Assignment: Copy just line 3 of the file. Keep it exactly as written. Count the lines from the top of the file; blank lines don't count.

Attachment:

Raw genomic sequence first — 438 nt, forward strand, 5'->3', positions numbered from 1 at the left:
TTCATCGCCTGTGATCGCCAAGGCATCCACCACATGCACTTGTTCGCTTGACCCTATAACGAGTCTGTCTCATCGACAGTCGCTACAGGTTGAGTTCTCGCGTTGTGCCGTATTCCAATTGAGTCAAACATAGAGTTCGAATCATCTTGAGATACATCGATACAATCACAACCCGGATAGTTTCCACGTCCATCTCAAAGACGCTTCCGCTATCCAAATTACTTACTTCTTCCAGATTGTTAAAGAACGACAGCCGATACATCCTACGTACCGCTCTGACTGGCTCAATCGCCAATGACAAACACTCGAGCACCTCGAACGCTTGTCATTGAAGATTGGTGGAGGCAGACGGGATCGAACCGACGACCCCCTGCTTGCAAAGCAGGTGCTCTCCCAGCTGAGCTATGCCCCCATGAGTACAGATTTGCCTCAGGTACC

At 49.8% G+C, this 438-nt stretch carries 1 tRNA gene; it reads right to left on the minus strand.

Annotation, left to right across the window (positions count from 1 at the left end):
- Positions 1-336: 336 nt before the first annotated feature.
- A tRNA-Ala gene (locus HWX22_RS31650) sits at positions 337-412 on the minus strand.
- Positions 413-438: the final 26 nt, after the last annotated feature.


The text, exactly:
At 49.8% G+C, this 438-nt stretch carries 1 tRNA gene; it reads right to left on the minus strand.